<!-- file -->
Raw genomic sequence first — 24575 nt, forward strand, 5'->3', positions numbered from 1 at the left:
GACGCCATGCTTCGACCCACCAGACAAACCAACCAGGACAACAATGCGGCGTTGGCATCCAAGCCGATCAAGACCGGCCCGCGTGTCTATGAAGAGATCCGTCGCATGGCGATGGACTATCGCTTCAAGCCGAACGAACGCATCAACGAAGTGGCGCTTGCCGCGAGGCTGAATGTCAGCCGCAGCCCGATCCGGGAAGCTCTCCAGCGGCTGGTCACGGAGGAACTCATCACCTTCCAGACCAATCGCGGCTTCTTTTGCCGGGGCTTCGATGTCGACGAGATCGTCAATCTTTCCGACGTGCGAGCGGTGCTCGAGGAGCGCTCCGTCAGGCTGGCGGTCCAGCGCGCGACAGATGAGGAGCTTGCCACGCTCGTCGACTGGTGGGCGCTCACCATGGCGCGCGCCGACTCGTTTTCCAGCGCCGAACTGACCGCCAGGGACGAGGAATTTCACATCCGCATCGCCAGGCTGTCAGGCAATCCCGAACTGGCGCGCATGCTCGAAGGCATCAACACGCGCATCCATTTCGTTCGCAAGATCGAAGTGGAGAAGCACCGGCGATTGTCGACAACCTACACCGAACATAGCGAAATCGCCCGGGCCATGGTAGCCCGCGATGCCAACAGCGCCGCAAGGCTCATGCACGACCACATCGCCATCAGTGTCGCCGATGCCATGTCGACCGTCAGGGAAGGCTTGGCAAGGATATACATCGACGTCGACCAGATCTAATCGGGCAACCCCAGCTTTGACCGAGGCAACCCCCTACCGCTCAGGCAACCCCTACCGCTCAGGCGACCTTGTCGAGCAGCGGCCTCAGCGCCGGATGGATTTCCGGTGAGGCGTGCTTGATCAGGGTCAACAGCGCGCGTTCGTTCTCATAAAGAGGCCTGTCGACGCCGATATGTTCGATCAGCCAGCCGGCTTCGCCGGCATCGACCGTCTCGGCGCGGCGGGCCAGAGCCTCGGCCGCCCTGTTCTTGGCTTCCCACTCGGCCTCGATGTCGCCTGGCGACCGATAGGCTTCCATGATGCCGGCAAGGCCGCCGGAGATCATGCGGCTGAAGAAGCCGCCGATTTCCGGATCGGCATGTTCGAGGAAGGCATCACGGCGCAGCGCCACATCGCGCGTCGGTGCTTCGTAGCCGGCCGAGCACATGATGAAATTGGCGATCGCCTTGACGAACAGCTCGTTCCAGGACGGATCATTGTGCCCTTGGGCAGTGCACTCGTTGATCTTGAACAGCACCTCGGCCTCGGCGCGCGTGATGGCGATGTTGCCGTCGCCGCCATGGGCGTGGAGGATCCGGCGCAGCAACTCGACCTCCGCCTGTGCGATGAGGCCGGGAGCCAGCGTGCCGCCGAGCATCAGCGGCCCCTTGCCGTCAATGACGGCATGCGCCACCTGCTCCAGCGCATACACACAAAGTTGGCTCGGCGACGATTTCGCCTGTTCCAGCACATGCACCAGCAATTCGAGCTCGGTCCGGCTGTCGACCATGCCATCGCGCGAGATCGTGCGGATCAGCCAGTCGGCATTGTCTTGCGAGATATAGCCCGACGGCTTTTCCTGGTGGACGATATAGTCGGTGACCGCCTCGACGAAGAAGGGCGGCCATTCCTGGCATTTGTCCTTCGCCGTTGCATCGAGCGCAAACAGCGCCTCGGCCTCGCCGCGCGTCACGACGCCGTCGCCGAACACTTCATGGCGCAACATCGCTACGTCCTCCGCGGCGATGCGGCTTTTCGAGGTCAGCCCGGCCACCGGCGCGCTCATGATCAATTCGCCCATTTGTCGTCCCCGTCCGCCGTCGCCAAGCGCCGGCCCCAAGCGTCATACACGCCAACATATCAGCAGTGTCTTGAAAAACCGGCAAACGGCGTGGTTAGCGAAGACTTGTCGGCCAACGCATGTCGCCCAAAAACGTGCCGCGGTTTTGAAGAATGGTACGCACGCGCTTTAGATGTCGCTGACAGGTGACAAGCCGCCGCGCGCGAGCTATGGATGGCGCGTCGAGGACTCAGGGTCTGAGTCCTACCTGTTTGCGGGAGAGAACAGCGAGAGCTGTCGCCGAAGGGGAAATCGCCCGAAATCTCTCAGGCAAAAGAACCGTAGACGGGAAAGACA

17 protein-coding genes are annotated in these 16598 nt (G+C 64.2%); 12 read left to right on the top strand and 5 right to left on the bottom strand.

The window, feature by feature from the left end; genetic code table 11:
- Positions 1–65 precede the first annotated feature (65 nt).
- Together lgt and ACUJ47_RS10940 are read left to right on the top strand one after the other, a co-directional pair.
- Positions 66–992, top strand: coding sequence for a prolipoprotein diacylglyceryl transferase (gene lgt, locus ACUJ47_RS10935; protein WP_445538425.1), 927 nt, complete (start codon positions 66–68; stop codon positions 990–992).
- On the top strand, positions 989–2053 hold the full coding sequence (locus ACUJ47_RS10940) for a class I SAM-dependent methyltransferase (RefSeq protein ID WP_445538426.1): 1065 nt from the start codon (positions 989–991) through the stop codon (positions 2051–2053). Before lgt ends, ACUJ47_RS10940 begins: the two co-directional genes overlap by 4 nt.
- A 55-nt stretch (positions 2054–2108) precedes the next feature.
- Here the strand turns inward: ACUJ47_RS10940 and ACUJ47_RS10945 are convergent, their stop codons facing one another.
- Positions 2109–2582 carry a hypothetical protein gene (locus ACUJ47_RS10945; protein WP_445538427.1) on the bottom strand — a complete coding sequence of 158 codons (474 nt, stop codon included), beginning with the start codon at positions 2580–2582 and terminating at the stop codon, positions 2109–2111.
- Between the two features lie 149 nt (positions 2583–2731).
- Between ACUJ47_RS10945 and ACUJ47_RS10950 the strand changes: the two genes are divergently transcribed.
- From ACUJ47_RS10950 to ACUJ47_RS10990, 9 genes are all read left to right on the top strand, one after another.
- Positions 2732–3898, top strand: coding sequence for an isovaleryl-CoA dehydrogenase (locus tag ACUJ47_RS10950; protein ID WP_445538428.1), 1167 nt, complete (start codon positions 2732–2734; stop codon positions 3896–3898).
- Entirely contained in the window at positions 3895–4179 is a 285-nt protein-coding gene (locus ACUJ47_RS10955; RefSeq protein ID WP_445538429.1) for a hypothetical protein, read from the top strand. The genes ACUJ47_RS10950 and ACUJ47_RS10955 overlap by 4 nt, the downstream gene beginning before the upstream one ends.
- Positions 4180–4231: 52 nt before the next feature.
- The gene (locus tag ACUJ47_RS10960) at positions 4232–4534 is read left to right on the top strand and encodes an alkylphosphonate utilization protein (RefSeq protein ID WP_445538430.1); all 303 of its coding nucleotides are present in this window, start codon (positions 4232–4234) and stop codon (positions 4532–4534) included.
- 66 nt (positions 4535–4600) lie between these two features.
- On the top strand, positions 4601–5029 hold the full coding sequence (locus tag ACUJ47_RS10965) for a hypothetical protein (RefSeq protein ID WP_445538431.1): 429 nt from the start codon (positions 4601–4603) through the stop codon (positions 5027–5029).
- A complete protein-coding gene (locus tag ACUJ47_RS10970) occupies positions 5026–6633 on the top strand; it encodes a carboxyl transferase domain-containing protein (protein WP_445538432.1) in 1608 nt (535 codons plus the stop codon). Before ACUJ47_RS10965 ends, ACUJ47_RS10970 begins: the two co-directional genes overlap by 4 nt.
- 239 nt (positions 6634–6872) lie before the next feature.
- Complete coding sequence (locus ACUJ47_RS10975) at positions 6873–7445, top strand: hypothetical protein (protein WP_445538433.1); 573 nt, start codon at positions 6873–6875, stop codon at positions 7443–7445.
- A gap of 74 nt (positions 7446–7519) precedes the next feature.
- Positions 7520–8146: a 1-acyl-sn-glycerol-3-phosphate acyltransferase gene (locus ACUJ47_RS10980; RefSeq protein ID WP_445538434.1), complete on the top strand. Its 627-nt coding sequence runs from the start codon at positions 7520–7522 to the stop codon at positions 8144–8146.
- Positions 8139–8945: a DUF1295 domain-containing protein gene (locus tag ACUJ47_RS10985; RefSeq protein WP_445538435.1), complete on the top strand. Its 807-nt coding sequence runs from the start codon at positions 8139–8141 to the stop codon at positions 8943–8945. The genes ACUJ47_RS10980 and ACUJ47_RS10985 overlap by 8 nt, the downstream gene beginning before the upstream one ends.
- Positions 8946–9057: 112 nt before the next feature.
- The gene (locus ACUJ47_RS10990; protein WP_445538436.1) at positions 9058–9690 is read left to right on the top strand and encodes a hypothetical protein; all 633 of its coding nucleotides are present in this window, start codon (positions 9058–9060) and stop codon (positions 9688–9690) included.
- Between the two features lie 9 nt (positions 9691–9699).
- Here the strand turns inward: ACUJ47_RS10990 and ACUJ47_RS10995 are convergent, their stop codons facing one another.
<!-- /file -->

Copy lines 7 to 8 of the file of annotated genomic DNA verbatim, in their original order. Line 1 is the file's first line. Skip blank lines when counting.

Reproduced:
- Positions 66–992, top strand: coding sequence for a prolipoprotein diacylglyceryl transferase (gene lgt, locus ACUJ47_RS10935; protein WP_445538425.1), 927 nt, complete (start codon positions 66–68; stop codon positions 990–992).
- On the top strand, positions 989–2053 hold the full coding sequence (locus ACUJ47_RS10940) for a class I SAM-dependent methyltransferase (RefSeq protein ID WP_445538426.1): 1065 nt from the start codon (positions 989–991) through the stop codon (positions 2051–2053). Before lgt ends, ACUJ47_RS10940 begins: the two co-directional genes overlap by 4 nt.